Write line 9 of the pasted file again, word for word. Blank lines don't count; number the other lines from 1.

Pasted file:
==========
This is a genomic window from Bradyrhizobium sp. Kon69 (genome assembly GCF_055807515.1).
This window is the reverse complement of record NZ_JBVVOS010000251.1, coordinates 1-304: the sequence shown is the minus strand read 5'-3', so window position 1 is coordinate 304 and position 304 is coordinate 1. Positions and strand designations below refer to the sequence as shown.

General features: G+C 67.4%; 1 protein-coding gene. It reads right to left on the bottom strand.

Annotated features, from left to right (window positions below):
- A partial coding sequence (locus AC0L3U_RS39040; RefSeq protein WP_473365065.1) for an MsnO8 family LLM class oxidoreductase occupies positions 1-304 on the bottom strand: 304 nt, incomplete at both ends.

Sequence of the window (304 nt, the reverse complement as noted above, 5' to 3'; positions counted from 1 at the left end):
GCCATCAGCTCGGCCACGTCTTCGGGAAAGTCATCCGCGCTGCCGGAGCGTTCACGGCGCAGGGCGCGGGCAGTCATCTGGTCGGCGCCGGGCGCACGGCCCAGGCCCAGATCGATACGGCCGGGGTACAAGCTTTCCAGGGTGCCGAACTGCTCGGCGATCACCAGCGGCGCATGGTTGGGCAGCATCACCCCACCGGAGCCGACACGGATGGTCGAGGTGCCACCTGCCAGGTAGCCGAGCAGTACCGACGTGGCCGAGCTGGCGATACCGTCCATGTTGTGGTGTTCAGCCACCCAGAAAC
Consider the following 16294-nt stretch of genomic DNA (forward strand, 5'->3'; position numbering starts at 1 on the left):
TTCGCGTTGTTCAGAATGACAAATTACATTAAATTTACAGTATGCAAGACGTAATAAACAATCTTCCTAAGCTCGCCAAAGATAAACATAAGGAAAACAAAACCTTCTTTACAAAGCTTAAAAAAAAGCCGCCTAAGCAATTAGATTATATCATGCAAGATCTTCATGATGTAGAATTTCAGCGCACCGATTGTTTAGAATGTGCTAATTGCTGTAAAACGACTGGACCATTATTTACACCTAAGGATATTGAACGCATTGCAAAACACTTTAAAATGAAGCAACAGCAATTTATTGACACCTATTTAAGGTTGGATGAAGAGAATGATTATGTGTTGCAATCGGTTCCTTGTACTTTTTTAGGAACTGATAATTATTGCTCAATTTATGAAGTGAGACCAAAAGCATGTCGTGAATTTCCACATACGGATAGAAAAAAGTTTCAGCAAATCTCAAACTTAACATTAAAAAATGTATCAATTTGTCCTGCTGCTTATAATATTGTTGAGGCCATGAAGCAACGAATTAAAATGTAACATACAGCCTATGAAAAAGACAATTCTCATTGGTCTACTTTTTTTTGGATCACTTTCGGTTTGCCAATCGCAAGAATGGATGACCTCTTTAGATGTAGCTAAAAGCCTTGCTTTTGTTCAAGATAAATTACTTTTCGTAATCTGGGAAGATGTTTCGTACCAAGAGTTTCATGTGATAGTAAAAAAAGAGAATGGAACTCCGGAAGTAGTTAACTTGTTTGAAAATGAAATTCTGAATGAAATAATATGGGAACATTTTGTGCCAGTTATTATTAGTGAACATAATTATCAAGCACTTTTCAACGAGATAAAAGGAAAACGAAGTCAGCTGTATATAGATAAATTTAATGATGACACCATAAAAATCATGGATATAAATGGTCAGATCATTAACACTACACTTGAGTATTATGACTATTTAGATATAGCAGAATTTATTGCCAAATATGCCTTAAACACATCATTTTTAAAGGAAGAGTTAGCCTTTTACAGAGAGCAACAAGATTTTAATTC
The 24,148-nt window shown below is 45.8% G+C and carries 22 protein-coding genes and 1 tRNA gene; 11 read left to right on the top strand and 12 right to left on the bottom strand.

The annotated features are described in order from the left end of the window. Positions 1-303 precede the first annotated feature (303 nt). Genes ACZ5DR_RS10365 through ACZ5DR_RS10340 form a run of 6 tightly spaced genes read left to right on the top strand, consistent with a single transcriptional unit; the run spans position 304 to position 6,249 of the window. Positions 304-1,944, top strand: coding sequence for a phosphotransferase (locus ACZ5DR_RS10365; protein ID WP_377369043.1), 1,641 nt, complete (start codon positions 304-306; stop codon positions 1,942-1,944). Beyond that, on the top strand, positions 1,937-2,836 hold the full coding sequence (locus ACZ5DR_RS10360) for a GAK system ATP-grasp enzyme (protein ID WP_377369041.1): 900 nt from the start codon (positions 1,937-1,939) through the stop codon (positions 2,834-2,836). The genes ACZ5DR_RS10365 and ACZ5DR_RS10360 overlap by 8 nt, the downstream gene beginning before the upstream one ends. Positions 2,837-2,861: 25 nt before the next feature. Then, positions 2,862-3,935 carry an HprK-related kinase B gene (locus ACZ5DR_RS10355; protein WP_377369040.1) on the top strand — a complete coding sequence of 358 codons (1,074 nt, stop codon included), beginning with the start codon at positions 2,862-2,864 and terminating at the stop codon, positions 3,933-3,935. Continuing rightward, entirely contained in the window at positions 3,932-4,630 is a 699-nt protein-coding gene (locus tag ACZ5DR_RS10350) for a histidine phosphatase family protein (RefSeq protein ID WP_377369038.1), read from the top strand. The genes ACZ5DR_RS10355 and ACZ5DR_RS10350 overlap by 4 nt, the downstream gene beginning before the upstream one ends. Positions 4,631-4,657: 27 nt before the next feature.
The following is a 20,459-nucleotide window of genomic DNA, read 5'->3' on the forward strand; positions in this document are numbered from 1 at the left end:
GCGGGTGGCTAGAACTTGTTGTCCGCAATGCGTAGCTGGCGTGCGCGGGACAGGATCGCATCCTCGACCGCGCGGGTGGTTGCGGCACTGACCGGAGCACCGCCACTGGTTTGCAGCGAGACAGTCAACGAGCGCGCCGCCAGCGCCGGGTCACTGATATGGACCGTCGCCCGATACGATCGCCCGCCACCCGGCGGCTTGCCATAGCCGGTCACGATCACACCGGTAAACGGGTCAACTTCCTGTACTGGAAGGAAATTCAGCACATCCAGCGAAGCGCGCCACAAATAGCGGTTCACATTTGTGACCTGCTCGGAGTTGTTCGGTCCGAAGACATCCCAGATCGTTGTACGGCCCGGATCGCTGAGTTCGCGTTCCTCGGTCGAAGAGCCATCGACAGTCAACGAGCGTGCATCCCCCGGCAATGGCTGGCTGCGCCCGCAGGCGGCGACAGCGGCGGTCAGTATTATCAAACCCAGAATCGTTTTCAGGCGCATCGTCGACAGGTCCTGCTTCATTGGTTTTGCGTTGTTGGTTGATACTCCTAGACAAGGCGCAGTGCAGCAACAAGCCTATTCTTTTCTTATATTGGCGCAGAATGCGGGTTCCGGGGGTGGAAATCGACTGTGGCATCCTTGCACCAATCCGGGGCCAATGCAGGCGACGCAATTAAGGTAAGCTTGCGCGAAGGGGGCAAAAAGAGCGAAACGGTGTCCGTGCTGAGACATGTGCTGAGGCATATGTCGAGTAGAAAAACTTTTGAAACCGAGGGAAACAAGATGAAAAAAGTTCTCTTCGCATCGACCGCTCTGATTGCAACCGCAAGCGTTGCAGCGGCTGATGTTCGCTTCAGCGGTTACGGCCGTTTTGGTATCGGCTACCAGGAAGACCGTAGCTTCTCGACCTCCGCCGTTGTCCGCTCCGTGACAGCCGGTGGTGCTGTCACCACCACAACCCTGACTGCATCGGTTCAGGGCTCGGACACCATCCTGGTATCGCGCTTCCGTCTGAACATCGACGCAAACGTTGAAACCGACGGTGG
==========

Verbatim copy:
TTCGCGTTGTTCAGAATGACAAATTACATTAAATTTACAGTATGCAAGACGTAATAAACAATCTTCCTAAGCTCGCCAAAGATAAACATAAGGAAAACAAAACCTTCTTTACAAAGCTTAAAAAAAAGCCGCCTAAGCAATTAGATTATATCATGCAAGATCTTCATGATGTAGAATTTCAGCGCACCGATTGTTTAGAATGTGCTAATTGCTGTAAAACGACTGGACCATTATTTACACCTAAGGATATTGAACGCATTGCAAAACACTTTAAAATGAAGCAACAGCAATTTATTGACACCTATTTAAGGTTGGATGAAGAGAATGATTATGTGTTGCAATCGGTTCCTTGTACTTTTTTAGGAACTGATAATTATTGCTCAATTTATGAAGTGAGACCAAAAGCATGTCGTGAATTTCCACATACGGATAGAAAAAAGTTTCAGCAAATCTCAAACTTAACATTAAAAAATGTATCAATTTGTCCTGCTGCTTATAATATTGTTGAGGCCATGAAGCAACGAATTAAAATGTAACATACAGCCTATGAAAAAGACAATTCTCATTGGTCTACTTTTTTTTGGATCACTTTCGGTTTGCCAATCGCAAGAATGGATGACCTCTTTAGATGTAGCTAAAAGCCTTGCTTTTGTTCAAGATAAATTACTTTTCGTAATCTGGGAAGATGTTTCGTACCAAGAGTTTCATGTGATAGTAAAAAAAGAGAATGGAACTCCGGAAGTAGTTAACTTGTTTGAAAATGAAATTCTGAATGAAATAATATGGGAACATTTTGTGCCAGTTATTATTAGTGAACATAATTATCAAGCACTTTTCAACGAGATAAAAGGAAAACGAAGTCAGCTGTATATAGATAAATTTAATGATGACACCATAAAAATCATGGATATAAATGGTCAGATCATTAACACTACACTTGAGTATTATGACTATTTAGATATAGCAGAATTTATTGCCAAATATGCCTTAAACACATCATTTTTAAAGGAAGAGTTAGCCTTTTACAGAGAGCAACAAGATTTTAATTC